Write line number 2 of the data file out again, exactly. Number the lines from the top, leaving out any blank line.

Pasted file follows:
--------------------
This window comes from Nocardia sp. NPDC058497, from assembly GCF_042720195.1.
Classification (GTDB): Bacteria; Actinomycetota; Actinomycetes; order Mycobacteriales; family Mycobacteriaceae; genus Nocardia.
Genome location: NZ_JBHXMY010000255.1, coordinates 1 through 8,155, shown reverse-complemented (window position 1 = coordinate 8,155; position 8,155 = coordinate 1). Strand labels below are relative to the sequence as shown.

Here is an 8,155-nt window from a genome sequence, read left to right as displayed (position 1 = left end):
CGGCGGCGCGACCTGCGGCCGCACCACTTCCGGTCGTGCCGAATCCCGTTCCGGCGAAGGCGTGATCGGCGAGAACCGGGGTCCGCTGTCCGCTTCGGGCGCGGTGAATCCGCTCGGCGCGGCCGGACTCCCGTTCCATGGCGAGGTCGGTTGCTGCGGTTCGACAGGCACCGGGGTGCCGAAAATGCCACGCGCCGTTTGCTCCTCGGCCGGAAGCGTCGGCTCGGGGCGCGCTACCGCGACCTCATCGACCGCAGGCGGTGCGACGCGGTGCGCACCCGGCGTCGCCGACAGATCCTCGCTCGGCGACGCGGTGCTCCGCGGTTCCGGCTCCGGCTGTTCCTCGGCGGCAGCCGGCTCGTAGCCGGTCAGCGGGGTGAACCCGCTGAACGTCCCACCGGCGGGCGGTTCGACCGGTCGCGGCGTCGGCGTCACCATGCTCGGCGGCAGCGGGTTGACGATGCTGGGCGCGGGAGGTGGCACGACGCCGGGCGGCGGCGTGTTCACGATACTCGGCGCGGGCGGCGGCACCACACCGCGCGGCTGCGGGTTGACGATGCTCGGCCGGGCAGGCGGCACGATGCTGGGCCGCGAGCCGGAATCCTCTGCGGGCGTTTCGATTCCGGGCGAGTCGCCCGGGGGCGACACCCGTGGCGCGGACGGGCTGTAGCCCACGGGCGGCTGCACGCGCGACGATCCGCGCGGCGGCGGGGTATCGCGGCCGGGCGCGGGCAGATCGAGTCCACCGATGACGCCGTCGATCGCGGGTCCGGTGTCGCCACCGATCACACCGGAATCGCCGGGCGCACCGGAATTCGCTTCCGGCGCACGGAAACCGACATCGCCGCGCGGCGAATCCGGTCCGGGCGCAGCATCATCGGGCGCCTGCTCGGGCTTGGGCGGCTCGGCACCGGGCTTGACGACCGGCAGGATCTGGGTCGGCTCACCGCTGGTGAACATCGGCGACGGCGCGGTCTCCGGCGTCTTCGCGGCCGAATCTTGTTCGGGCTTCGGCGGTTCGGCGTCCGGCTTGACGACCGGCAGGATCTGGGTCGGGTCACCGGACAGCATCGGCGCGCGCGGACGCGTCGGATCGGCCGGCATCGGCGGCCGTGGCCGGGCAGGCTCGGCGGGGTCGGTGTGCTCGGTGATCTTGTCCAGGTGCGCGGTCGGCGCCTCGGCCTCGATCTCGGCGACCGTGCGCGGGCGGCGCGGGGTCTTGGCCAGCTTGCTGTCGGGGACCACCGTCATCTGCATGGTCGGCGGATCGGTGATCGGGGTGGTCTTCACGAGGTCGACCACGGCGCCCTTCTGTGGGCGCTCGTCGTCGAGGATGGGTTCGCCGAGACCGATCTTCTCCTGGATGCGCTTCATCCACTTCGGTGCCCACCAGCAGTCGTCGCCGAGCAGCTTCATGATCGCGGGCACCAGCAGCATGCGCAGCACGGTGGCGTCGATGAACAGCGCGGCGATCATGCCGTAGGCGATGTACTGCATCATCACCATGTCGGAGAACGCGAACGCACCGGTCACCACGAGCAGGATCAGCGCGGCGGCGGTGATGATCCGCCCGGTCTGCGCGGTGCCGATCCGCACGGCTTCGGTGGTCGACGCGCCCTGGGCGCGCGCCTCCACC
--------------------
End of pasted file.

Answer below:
Classification (GTDB): Bacteria; Actinomycetota; Actinomycetes; order Mycobacteriales; family Mycobacteriaceae; genus Nocardia.